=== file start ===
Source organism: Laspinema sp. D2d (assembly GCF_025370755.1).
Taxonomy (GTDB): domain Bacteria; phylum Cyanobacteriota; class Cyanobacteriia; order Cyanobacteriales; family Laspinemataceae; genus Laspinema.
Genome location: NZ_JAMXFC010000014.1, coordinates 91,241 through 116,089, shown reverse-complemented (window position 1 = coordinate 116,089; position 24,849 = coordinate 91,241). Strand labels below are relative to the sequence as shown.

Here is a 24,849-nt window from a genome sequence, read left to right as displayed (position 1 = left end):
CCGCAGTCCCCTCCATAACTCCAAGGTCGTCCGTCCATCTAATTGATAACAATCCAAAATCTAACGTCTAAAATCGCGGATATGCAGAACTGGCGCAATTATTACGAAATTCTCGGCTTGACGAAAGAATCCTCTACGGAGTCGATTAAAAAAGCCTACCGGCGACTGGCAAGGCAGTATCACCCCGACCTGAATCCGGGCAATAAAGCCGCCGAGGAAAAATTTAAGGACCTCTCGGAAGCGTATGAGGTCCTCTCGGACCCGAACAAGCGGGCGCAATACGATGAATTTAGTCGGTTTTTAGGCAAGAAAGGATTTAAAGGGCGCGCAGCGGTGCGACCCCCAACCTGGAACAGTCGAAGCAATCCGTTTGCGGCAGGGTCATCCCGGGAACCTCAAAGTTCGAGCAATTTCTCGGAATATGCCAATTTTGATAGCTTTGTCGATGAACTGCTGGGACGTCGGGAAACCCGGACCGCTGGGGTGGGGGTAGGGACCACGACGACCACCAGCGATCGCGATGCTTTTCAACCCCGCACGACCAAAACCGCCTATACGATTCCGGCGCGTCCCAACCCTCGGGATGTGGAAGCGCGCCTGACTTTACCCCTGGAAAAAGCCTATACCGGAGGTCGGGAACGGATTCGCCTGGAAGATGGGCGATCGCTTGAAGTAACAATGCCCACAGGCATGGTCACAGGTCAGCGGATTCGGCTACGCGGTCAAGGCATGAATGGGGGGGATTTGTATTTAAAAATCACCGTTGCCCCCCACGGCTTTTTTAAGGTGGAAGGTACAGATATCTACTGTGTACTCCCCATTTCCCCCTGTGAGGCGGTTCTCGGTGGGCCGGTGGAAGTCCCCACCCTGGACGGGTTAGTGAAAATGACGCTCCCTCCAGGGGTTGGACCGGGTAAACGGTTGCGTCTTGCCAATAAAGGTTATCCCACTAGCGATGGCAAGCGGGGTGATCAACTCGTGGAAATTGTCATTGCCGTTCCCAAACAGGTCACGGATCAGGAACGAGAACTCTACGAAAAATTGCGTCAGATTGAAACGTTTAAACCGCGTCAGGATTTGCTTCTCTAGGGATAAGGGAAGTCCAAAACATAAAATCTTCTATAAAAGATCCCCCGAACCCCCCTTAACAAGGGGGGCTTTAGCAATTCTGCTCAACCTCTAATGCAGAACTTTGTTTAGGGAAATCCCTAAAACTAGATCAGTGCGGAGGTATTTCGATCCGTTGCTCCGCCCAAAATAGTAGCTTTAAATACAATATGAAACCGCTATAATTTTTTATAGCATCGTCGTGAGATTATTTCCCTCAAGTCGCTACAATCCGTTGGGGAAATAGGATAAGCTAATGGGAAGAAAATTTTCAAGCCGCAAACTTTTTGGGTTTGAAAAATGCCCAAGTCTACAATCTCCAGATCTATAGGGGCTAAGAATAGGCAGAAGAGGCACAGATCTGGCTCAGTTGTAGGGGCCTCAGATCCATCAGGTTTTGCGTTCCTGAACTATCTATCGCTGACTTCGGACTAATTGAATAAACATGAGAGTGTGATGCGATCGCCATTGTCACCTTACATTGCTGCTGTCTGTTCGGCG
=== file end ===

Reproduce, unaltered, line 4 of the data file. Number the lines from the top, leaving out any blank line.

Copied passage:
Here is a 24,849-nt window from a genome sequence, read left to right as displayed (position 1 = left end):